Mar 10, 2018 - Sea Cloud

We sailed abreast of Prince Rupert Bay at 7 a.m. and turned east to anchor in the bay. I have been longing to get back to Dominica since Hurricane Maria struck, but I was not prepared for what I saw. The massive pier where we traditionally docked was gone, blown away. Where I expected to see old familiar palms gently blowing in the morning breeze, now there were broken trees and split limbs. Dominica suffered a Category 5 hurricane; the most severe tracked in this area, with winds reaching 180 miles per hour. The storm struck at night and our guides said the winds were as loud as the roaring of airplane engines.

After an early breakfast we took the tenders into a new pier and boarded our minivans for our trip up to the top of Morne Diablotins, the highest point on the island at 4,770 feet. Our guides were so pleased to see us; delighted. Most tour operators have avoided Dominica since the hurricane. Lindblad to its great credit, wished to continue to support the island when it needed it most.

Our trip to the rain forest was remarkable. As we climbed ever higher into the low-hanging clouds, we could see swaths of forest stripped of all foliage. But we were intrepid and continued. The trail through the rain forest was rugged, and there was a massive gum tree, five feet in diameter, blocking the trail, and we had to climb over it. Truly an expedition! We were rewarded with a sighting of the shy and endangered sisserou parrots. We also saw the shy zandoli lizard on our track through the rain forest. The names of the trees in the rain forest are given in both their botanical name and in the local patois. The Kriol names are an education in and of themselves. Here is one of my favorites: the “Bwa Kaka” tree, whose wood is used for shingles. The Kriol spelling of the French “bois” for wood is “bwa,” and the word “kaka” (needing no further explanation) describes the rather noxious smell of the tree when it is cut. On our return to the ship a number of us were dropped off in Portsmouth and walked through the wonderful Saturday farmer’s market. We bought homegrown coffee and cinnamon, talked to the locals about “Bwa Bande” (a local herbal Viagra), and learned how a teaspoon of coconut oil a day will help you live to 100. There was a festive reggae band playing on the pier--–a living testament to the indomitable spirit of Dominicans. A fabulous morning!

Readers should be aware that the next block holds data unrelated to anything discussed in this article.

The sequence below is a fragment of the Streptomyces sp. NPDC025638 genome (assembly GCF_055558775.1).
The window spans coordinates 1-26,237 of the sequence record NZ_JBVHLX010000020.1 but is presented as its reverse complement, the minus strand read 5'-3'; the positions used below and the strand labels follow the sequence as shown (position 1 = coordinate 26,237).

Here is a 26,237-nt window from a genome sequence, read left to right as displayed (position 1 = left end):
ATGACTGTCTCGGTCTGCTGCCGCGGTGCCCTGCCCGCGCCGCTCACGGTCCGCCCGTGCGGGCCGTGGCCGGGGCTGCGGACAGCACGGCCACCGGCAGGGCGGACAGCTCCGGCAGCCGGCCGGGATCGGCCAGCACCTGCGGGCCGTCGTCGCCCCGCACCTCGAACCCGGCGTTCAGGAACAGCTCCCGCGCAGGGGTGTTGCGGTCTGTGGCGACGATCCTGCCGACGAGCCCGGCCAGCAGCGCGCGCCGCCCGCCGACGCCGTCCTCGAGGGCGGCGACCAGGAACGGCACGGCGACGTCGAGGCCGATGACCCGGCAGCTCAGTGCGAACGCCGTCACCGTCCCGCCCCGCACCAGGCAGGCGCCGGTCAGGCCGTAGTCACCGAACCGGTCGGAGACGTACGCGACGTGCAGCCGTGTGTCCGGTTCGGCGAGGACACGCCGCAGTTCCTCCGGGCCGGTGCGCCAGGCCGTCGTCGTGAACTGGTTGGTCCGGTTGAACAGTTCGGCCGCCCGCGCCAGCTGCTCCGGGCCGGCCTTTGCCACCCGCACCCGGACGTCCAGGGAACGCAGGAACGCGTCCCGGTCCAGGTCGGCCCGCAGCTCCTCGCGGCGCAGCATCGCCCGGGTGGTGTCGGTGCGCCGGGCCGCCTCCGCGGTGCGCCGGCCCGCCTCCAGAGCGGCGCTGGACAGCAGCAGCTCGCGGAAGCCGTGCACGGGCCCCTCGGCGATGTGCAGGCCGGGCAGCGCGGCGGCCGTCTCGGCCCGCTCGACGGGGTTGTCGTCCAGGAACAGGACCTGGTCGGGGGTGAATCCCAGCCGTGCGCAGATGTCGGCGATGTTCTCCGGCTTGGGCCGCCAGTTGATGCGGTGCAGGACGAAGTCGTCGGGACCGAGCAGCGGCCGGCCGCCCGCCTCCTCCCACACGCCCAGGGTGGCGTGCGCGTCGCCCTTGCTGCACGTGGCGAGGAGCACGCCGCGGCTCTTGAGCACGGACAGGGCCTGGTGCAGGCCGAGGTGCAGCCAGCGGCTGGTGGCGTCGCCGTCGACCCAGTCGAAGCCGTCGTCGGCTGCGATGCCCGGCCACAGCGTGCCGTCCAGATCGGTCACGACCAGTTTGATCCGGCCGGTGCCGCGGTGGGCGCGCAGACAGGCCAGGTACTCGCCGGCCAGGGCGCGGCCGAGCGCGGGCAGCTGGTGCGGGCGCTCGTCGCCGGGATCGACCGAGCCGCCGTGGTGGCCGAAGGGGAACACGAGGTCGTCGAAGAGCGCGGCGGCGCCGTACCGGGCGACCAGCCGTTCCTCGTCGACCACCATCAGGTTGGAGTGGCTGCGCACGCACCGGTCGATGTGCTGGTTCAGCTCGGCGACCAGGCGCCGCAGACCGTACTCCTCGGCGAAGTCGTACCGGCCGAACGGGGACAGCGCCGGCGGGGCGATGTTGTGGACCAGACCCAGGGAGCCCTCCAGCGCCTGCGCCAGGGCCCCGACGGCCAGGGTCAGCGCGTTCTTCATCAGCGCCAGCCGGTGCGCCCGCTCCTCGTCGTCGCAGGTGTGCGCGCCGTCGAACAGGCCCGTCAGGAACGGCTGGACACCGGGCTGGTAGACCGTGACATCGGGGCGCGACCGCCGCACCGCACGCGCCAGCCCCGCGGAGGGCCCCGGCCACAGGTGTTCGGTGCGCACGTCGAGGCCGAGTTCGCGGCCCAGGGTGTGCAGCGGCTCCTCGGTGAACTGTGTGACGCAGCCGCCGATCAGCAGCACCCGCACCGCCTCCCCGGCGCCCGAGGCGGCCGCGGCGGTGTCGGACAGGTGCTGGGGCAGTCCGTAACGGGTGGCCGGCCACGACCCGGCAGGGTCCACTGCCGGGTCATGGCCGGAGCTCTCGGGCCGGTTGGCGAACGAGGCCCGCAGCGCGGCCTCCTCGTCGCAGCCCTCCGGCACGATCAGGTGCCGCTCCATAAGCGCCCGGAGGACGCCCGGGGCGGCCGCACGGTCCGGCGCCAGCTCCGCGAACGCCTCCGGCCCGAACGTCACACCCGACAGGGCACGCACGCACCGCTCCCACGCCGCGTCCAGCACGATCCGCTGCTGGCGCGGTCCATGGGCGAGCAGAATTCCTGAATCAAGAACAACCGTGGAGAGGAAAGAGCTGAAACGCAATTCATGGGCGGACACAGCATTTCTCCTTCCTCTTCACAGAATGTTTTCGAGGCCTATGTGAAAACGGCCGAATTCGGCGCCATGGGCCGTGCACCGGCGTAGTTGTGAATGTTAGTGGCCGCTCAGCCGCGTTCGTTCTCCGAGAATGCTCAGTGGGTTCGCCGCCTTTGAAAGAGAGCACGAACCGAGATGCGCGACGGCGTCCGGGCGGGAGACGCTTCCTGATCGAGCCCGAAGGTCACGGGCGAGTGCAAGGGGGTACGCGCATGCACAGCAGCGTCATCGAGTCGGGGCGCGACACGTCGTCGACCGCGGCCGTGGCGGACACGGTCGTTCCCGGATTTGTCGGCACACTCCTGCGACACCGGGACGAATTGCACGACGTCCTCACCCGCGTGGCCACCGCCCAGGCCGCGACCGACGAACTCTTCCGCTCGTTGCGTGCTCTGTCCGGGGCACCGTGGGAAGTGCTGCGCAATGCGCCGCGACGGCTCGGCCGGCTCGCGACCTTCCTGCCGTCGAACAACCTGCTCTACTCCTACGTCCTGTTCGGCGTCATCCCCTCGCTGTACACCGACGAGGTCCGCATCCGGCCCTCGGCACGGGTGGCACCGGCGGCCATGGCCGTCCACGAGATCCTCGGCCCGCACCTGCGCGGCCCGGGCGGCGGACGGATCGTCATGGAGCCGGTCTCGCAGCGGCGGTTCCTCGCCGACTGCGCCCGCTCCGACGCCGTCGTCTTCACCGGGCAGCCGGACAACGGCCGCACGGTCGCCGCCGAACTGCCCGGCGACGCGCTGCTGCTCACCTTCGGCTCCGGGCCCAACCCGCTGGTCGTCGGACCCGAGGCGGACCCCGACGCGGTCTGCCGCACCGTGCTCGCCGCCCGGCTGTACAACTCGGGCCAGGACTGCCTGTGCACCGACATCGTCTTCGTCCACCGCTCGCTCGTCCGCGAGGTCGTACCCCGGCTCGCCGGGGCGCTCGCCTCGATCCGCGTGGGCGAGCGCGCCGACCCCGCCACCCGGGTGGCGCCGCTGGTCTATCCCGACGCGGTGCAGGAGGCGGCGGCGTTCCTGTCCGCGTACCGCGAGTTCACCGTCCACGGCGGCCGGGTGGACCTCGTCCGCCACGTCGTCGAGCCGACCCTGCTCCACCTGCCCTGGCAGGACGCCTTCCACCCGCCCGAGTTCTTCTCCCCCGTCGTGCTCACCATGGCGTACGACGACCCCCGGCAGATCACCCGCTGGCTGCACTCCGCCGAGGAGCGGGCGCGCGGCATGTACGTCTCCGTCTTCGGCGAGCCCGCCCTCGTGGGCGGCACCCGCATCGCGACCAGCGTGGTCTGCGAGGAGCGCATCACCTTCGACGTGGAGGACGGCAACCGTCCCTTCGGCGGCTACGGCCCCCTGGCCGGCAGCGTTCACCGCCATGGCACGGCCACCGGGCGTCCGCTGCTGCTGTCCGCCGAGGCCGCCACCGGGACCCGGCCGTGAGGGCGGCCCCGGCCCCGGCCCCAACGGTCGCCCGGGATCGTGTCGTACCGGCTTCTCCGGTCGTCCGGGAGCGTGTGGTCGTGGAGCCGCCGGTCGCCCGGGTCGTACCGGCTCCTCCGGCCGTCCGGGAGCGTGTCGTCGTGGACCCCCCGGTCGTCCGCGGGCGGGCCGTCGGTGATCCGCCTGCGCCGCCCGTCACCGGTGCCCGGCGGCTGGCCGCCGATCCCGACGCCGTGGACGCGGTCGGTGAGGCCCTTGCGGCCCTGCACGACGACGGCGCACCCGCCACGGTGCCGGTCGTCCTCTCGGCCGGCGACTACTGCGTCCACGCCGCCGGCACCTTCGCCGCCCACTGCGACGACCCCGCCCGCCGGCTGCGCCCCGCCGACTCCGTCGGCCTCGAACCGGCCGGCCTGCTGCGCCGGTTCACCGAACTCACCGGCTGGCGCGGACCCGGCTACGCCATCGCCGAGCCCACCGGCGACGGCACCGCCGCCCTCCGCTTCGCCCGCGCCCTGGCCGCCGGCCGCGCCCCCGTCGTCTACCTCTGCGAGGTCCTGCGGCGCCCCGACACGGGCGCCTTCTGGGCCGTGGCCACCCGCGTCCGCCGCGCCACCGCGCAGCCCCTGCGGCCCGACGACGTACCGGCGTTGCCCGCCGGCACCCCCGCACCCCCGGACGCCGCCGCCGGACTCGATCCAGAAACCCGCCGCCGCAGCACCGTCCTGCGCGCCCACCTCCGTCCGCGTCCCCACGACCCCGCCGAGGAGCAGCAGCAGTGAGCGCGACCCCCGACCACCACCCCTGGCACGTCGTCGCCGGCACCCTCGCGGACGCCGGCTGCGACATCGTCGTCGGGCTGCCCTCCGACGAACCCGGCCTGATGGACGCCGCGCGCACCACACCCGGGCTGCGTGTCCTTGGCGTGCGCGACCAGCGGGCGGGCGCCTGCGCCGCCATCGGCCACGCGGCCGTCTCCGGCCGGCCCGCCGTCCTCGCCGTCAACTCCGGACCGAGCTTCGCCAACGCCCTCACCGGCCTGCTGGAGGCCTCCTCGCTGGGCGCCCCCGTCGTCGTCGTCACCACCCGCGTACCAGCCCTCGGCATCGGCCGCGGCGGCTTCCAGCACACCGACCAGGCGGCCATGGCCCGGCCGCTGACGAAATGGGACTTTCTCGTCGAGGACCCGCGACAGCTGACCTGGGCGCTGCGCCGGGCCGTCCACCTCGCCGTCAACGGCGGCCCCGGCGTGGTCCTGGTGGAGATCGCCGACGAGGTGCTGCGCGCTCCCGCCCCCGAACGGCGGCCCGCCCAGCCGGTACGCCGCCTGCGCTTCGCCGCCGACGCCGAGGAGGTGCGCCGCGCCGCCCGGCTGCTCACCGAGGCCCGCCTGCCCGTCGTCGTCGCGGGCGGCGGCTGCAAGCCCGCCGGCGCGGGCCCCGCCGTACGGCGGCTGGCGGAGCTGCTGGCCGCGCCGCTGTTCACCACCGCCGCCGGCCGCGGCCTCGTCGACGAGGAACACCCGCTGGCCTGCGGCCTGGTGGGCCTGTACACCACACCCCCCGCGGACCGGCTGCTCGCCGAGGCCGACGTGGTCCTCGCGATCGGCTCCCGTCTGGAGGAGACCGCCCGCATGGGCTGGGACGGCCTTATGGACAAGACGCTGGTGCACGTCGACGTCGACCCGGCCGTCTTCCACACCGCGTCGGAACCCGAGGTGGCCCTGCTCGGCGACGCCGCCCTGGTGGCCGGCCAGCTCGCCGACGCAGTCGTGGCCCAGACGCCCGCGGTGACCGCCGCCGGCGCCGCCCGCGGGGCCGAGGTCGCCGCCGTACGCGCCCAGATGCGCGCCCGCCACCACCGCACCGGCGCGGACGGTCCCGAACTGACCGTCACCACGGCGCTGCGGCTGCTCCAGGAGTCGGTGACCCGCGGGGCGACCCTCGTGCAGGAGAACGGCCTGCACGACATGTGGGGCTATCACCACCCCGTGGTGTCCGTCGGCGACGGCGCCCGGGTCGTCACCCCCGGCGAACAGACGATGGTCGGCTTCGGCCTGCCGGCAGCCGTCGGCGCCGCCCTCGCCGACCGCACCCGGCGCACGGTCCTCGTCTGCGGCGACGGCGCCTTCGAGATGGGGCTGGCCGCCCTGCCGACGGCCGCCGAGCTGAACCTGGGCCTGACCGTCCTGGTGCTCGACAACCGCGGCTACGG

After a lunch of freshly caught red snapper, we visited the 18th-century British Fort Shirley. I gave a brief overview of Cabrits Point and of Fort Shirley in the open air under the canopy of the great mango tree. This great sentinel still stands though battered. The fort was begun in 1774 and largely completed by 1778 and was built entirely by local slave labor. The fort is massive and spreads across most of the 200 acres of the Cabrits’ headland. It has only been possible to recover a small part of the original. Strangler vines and jungle cover the rest of the compound. The fort never saw action and existed principally as a deterrent against the French. It was designed by the 18th-century American architect Peter Harrison to protect the Royal Navy at anchor in Prince Rupert Bay. The fort’s canons could sweep the entire area in front of the town of Portsmouth. There was another battery across the Bay. Combined, the two batteries made the bay inviolable. The fort had 700 enlisted men and a contingent of the 8th West Indian Regiment made up of slaves. This latter regiment rose up in rebellion against the harsh treatment they received at the hands of Colonial Governor Andrew Cochrane-Johnstone in 1802. The Fort was abandoned in 1852-54 and lay derelict and in ruin, covered by a mass of strangler figs and the jungle. A good friend of mine, Dr. Lennox Honychurch, a native of Dominica, undertook restoration beginning in 1982 and is still at work. I think we would all agree that he has accomplished miracles.

After our visit to the fort we were hot and nothing sounded better than a dip in the sea. The minivans dropped us at the lovely, sandy Purple Turtle beach where we spent a luxurious hour in the sea. Later we said our farewell to Portsmouth and sailed out of Prince Rupert Bat at 6 p.m. toward Ile des Saintes.

We had dinner al fresco, floating aboard one of the historic great ships in a tropical sea surrounded by coconut palms, enjoying rum punches, champagne, and exquisitely prepared food! It is no wonder the citizens of Dominica call this island paradise.

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About the Author

Tom Heffernan


Tom, a native of New York City, who has had a life-long passion for travel and exploration, is the Kenneth Curry Professor of Humanities at the University of Tennessee and the founding Director of the university’s Humanities Center. His areas of interest are anthropology of religions and historical linguistics.

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